Skip to Main Content
Animals are not ours to eat, wear, experiment on, use for entertainment, or abuse in any other way.

Garbage Almost Kills Coyote

Written by PETA | August 2, 2011

A discarded mayonnaise jar proved to be more dangerous to a coyote pup than anything the Road Runner could dish out. The pup was freed from the jar—which, according to witnesses, had been stuck on his or her head for at least a week—by two kind Seattle men who spotted the coyote in their backyard. Because the pup was so weak from lack of food and water, they were able to hold the youngster and pull off the jar, and the freed coyote immediately trotted off into the woods.

jude/cc by 2.0

 
This coyote’s close call should serve as a reminder that our trash can be mistaken for treasure by wildlife, sometimes with deadly results. That’s why it’s important always to rinse out discarded jars and to crush metal cans. Cut open one side of cup-like containers and cut apart all sections of plastic six-pack rings, including the inner diamonds. Securely cover garbage cans and recycle bins so that animals can’t get into them and become trapped inside. And don’t forget to keep an eye out for other people’s trash too. I always bring an extra bag with me when I walk my dog so that I can pick up trash along the way.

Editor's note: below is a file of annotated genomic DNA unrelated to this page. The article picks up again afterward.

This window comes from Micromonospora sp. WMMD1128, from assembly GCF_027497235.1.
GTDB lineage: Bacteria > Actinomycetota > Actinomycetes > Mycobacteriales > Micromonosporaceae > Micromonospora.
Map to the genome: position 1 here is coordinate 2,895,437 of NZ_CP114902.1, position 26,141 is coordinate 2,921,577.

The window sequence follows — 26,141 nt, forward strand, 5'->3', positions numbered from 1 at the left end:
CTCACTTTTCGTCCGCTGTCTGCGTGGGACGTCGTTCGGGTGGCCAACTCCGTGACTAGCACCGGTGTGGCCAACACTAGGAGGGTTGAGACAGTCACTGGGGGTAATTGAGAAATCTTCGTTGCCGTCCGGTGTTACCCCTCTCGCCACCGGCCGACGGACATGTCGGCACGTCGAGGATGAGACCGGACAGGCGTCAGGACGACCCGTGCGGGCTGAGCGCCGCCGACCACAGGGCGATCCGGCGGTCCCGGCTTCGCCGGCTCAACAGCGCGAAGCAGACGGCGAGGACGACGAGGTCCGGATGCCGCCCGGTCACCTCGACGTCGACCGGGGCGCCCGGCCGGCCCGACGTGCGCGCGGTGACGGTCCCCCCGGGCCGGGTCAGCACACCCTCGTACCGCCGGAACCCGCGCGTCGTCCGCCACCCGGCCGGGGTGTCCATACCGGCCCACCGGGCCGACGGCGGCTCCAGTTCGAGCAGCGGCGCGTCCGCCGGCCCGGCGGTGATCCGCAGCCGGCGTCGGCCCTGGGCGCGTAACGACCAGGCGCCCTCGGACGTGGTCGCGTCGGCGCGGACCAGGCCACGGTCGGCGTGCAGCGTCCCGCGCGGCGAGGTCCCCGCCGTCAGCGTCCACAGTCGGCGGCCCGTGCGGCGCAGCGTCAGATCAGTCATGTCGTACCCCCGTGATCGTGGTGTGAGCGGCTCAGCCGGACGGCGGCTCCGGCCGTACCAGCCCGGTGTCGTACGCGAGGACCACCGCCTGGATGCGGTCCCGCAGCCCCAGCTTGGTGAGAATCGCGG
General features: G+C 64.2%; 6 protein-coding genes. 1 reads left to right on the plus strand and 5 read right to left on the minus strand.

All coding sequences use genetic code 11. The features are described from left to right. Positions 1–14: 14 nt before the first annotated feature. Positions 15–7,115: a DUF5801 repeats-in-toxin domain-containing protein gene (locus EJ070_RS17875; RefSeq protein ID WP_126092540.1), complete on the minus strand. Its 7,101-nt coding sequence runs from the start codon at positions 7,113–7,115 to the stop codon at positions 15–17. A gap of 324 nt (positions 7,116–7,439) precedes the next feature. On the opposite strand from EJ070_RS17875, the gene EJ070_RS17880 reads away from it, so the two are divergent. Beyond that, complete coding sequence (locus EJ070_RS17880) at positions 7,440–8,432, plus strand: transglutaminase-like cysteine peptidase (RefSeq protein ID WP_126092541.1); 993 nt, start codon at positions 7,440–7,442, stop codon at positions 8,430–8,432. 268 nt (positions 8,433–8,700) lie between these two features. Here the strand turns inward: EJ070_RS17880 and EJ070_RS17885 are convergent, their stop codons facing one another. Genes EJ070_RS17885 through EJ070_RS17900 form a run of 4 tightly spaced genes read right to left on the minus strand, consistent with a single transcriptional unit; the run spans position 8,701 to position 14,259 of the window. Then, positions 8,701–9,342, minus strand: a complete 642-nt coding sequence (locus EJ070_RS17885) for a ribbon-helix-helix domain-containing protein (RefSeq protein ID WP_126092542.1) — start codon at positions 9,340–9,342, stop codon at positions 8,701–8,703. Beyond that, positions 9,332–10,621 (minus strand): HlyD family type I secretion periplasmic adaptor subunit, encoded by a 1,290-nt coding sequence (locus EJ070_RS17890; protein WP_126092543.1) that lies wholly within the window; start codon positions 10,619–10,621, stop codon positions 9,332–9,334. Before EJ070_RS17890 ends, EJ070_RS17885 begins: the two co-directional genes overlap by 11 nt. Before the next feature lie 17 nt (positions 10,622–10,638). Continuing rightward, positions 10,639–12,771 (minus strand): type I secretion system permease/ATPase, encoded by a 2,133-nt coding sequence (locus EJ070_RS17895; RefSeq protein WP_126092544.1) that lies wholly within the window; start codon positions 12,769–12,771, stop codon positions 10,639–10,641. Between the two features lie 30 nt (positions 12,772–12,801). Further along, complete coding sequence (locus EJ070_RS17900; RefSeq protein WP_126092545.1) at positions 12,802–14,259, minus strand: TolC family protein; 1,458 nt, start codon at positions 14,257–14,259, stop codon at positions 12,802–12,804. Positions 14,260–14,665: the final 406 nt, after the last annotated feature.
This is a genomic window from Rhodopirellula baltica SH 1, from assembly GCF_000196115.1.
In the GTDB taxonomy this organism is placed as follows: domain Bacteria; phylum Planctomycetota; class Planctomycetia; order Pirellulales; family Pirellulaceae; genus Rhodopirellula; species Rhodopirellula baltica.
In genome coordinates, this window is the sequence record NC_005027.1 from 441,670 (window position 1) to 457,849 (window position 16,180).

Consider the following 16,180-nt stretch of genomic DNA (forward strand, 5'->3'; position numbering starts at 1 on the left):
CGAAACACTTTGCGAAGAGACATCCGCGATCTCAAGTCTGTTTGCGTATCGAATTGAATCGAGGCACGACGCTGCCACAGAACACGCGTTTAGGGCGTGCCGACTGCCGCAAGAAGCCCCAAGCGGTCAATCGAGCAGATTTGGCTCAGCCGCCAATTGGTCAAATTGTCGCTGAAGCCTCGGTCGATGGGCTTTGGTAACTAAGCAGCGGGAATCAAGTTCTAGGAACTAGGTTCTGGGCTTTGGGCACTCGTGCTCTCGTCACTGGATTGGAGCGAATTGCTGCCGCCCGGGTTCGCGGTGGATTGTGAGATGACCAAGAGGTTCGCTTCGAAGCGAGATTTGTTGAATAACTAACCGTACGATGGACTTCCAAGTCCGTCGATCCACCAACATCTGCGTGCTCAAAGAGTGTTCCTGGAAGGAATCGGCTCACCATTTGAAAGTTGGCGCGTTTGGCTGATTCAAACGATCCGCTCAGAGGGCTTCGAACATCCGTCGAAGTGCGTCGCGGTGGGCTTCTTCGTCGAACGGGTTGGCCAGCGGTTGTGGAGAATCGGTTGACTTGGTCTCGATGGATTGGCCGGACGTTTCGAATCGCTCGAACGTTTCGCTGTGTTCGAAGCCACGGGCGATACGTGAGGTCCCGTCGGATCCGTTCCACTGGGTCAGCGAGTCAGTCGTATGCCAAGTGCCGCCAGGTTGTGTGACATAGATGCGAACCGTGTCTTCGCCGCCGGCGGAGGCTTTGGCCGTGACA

When shopping, choose paper bags or your own reusable bags whenever possible. Wildlife filmmaker Rebecca Hosking convinced her hometown of Modbury, England, to become the first in the U.K. to ban plastic bags. You can read more about her battle against the “plastic plague,” and other inspirational stories, in PETA President Ingrid E. Newkirk‘s book One Can Make a Difference.

Written by Alisa Mullins

Related Posts

Respond

Comments

Post a Comment

If your comment doesn't appear right away, please be patient as it may take some time to publish or may require moderation.

By submitting this form, you are agreeing to our collection, storage, use, and disclosure of your personal info in accordance with our privacy policy as well as to receiving e-mails from us.

Connect With PETA

Subscribe